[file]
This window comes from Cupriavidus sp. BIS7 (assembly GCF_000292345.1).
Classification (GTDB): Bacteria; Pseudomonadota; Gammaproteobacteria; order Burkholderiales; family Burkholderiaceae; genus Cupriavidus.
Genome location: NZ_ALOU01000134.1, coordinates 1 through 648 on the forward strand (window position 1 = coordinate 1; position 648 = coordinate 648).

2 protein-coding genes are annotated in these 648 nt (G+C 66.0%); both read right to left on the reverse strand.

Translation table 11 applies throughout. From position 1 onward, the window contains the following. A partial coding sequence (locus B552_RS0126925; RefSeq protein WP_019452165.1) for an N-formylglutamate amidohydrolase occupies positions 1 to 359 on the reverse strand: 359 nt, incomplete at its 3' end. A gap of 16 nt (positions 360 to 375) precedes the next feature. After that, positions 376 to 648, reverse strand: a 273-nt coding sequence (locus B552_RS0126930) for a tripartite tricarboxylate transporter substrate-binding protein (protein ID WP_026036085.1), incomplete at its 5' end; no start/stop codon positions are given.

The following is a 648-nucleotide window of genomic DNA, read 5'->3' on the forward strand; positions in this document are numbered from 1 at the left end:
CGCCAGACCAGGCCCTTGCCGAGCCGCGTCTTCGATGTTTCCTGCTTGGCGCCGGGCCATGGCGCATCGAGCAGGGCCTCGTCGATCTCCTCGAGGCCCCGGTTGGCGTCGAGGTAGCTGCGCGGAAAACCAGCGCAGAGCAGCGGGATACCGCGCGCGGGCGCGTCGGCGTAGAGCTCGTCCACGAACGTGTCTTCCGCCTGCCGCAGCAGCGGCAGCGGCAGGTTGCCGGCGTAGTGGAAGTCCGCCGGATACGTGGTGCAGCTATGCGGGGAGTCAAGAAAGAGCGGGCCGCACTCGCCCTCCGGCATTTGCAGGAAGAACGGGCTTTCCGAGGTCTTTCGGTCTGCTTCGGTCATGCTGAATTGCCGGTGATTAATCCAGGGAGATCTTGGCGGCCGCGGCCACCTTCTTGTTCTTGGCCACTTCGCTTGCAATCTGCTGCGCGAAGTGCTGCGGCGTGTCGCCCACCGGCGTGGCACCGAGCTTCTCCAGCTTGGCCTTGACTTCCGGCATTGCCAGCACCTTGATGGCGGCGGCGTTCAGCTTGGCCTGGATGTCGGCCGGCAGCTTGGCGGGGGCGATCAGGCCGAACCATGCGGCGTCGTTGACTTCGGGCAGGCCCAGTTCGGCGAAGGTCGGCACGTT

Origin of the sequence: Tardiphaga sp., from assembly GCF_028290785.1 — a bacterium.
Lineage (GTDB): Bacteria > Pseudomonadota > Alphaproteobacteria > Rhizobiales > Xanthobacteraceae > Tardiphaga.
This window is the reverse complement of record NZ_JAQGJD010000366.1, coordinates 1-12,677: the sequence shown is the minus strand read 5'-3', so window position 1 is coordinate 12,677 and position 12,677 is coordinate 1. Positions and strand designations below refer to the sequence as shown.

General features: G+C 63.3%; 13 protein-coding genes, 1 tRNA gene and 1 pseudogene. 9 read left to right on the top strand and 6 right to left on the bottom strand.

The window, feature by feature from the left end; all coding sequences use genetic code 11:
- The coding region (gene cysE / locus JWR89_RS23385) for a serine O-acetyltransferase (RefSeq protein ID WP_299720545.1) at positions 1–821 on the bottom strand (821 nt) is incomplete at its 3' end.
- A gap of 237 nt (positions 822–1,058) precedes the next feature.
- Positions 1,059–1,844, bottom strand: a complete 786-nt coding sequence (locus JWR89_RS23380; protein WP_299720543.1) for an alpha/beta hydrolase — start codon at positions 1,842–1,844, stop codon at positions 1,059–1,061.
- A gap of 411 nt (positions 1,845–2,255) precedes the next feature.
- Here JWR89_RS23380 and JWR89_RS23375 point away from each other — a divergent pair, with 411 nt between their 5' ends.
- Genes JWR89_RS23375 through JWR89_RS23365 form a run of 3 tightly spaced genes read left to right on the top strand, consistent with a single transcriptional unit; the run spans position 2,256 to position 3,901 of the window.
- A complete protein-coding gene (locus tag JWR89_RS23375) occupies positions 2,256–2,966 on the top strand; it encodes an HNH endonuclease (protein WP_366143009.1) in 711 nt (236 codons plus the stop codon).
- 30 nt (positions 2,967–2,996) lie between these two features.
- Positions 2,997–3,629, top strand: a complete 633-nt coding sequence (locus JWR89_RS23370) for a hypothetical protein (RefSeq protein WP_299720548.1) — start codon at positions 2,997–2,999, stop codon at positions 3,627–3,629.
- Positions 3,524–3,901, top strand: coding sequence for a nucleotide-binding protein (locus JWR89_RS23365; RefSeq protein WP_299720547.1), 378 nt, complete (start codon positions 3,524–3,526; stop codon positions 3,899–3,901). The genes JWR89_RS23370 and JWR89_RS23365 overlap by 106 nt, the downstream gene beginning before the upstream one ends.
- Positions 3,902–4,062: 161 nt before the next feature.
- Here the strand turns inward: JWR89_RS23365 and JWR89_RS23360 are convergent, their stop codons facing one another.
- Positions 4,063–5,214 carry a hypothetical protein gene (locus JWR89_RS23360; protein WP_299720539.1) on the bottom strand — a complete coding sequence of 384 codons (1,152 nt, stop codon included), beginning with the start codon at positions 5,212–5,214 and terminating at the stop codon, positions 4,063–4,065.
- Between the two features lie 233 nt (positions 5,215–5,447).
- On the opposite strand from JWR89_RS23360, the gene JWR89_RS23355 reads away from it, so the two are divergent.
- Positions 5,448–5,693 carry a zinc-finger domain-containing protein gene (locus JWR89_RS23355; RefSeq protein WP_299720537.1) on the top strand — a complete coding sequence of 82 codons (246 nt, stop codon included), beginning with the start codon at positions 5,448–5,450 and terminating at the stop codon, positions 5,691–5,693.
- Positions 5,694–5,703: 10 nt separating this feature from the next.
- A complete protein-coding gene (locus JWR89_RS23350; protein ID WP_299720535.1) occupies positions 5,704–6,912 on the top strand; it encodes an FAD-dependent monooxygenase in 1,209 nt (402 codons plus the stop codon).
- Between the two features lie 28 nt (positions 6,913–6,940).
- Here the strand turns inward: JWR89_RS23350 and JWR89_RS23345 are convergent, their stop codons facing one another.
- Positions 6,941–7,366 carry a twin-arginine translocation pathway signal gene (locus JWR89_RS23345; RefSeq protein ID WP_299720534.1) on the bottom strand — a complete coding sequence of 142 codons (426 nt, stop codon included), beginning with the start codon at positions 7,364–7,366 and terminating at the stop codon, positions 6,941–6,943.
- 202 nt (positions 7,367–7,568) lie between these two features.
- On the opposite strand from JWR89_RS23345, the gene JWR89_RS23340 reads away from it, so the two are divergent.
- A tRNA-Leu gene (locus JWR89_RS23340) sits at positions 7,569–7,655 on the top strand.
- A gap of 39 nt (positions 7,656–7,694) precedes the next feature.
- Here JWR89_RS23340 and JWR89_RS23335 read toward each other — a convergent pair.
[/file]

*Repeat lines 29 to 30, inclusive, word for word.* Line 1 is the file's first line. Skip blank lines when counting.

- Positions 5,694–5,703: 10 nt separating this feature from the next.
- A complete protein-coding gene (locus JWR89_RS23350; protein ID WP_299720535.1) occupies positions 5,704–6,912 on the top strand; it encodes an FAD-dependent monooxygenase in 1,209 nt (402 codons plus the stop codon).